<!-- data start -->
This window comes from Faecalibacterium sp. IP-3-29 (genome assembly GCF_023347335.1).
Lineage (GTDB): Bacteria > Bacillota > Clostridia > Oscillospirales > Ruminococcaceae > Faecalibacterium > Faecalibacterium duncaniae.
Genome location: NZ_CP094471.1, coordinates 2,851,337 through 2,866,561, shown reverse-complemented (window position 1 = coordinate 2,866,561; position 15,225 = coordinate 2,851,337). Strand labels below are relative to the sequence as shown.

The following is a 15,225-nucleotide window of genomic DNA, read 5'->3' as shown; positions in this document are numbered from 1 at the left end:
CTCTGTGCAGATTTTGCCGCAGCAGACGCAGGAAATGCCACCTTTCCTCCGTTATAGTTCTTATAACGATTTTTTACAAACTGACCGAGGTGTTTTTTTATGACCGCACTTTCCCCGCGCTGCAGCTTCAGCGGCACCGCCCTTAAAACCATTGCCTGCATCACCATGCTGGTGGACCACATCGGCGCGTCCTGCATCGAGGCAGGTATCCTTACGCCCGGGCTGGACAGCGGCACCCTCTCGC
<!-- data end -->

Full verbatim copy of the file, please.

This window comes from Faecalibacterium sp. IP-3-29 (genome assembly GCF_023347335.1).
Lineage (GTDB): Bacteria > Bacillota > Clostridia > Oscillospirales > Ruminococcaceae > Faecalibacterium > Faecalibacterium duncaniae.
Genome location: NZ_CP094471.1, coordinates 2,851,337 through 2,866,561, shown reverse-complemented (window position 1 = coordinate 2,866,561; position 15,225 = coordinate 2,851,337). Strand labels below are relative to the sequence as shown.

The following is a 15,225-nucleotide window of genomic DNA, read 5'->3' as shown; positions in this document are numbered from 1 at the left end:
CTCTGTGCAGATTTTGCCGCAGCAGACGCAGGAAATGCCACCTTTCCTCCGTTATAGTTCTTATAACGATTTTTTACAAACTGACCGAGGTGTTTTTTTATGACCGCACTTTCCCCGCGCTGCAGCTTCAGCGGCACCGCCCTTAAAACCATTGCCTGCATCACCATGCTGGTGGACCACATCGGCGCGTCCTGCATCGAGGCAGGTATCCTTACGCCCGGGCTGGACAGCGGCACCCTCTCGC